Local Warming follows you: these infrared spotlights act like artificial 'suns' to keep you warm

MIT infrared spotlight artificial sun
Promo image MIT

10X more energy efficient than traditional heating

What if instead of heating a bunch of empty space, you could keep people warm directly? That's what MIT engineers are working on, trying to find a more energy-efficient way to keep people comfortable in large interior spaces - often in largely empty buildings - that cost a fortune to heat (and thus use a lot of energy). And I'm not talking about handing out blankets and warm sweaters at the front door.

MIT’s Senseable City Lab started from the realization that there's a "dramatic lack of correlation" between how many people are in a building and its heating-system energy consumption. And because commercial buildings represent over 20% of US energy consumption, this is a huge deal. So how could you put heat only where people are, rather than just heat up the whole thing all the time even if nobody's there to notice?

MIT infrared spotlight artificial sunMIT/Promo image

Their answer is the Local Warming project, a kind of computer-controlled infrared LED spotlight that tracks people and acts as an artificial sun to them, keeping them warm at a distance without having to heat up empty space. They have a working prototype on display at the Venice Architecture Biennale until November. Above is a drawing that gives you an idea of how it works, and lower down you can see a video of it in action, tracking people and beaming heat to them when they come close enough.

MIT infrared spotlight artificial sunMIT/Promo image

The researchers believe that "a fundamental shift in climate control strategy towards occupant-localized heating will achieve an order of magnitude improvement in heating efficiency." While it might seem like science-fiction, as long as people are kept warm, I doubt most people would mind, especially if this uses 10x less energy.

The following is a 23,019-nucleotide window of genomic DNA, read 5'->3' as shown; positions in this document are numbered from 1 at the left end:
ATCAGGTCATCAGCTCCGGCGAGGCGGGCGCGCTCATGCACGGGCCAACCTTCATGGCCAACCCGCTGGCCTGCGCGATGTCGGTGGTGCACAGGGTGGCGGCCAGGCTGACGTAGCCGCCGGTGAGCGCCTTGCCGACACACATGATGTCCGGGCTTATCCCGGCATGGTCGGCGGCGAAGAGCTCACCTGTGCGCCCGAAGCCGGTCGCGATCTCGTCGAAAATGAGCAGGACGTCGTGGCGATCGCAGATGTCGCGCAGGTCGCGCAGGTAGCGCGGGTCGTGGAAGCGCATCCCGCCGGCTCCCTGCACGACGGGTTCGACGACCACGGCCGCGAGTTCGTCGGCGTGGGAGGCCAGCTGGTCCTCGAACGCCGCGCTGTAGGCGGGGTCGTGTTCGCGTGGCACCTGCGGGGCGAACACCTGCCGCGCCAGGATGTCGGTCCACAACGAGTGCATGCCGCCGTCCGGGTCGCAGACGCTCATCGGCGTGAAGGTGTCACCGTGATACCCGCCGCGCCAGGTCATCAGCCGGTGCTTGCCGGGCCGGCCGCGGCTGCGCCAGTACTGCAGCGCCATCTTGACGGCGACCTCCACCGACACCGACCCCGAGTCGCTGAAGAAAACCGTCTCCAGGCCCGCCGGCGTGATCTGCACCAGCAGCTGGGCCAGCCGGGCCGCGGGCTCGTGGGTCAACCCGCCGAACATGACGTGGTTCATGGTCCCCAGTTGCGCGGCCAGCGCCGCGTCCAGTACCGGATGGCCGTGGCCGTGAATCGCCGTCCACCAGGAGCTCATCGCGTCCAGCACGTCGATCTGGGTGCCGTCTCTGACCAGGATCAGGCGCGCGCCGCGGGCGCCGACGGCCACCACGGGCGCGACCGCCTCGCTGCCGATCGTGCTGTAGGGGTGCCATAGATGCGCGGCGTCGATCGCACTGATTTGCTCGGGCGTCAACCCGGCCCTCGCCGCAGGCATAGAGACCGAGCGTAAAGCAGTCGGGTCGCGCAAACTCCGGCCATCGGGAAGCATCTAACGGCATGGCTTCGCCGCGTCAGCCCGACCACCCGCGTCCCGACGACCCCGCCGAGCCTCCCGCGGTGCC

Of course, this type of system would make most sense in areas where there's a huge volume of air and a low density of people. Building lobbies and atriums would be ideal, while densely packed cubicle farms would probably still use traditional heating systems.

We can imagine all kinds of ways that this could be optimized, like for example, maybe optics on the infrared spotlight could send a wider beam to heat up a group of people standing close to each other while narrower beams (thus less wasteful) could be used for single individuals. Maybe a standard communication system could be devised so that people could set up preferences in their smartphones (ie. I like it when it's 72 degrees fahrenheit) and Local Warming systems everywhere would get that signal from your phone and try to keep you at that subjective temperature. The possibilities are many.

MIT infrared spotlight artificial sunMIT/Promo image

But the real question is: HAL9000, is that you?

HAL9000HAL9000/Screen capture

Via MIT (pdf), Wired

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